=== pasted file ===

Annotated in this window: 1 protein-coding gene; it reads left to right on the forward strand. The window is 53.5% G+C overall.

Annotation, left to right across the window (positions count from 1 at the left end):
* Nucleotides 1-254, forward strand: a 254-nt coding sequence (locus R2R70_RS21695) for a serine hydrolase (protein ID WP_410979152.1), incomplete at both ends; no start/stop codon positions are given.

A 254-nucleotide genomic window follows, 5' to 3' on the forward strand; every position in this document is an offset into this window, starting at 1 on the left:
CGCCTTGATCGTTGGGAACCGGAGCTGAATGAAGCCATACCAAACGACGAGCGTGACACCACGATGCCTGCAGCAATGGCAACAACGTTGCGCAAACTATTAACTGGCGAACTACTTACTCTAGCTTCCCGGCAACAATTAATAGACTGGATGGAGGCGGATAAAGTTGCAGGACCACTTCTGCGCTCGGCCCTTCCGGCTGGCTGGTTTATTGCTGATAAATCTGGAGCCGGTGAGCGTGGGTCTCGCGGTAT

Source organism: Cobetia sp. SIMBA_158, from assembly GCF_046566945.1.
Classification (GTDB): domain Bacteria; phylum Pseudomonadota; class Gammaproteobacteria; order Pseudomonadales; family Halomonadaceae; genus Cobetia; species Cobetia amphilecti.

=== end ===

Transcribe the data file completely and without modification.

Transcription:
Annotated in this window: 1 protein-coding gene; it reads left to right on the forward strand. The window is 53.5% G+C overall.

Annotation, left to right across the window (positions count from 1 at the left end):
* Nucleotides 1-254, forward strand: a 254-nt coding sequence (locus R2R70_RS21695) for a serine hydrolase (protein ID WP_410979152.1), incomplete at both ends; no start/stop codon positions are given.

A 254-nucleotide genomic window follows, 5' to 3' on the forward strand; every position in this document is an offset into this window, starting at 1 on the left:
CGCCTTGATCGTTGGGAACCGGAGCTGAATGAAGCCATACCAAACGACGAGCGTGACACCACGATGCCTGCAGCAATGGCAACAACGTTGCGCAAACTATTAACTGGCGAACTACTTACTCTAGCTTCCCGGCAACAATTAATAGACTGGATGGAGGCGGATAAAGTTGCAGGACCACTTCTGCGCTCGGCCCTTCCGGCTGGCTGGTTTATTGCTGATAAATCTGGAGCCGGTGAGCGTGGGTCTCGCGGTAT

Source organism: Cobetia sp. SIMBA_158, from assembly GCF_046566945.1.
Classification (GTDB): domain Bacteria; phylum Pseudomonadota; class Gammaproteobacteria; order Pseudomonadales; family Halomonadaceae; genus Cobetia; species Cobetia amphilecti.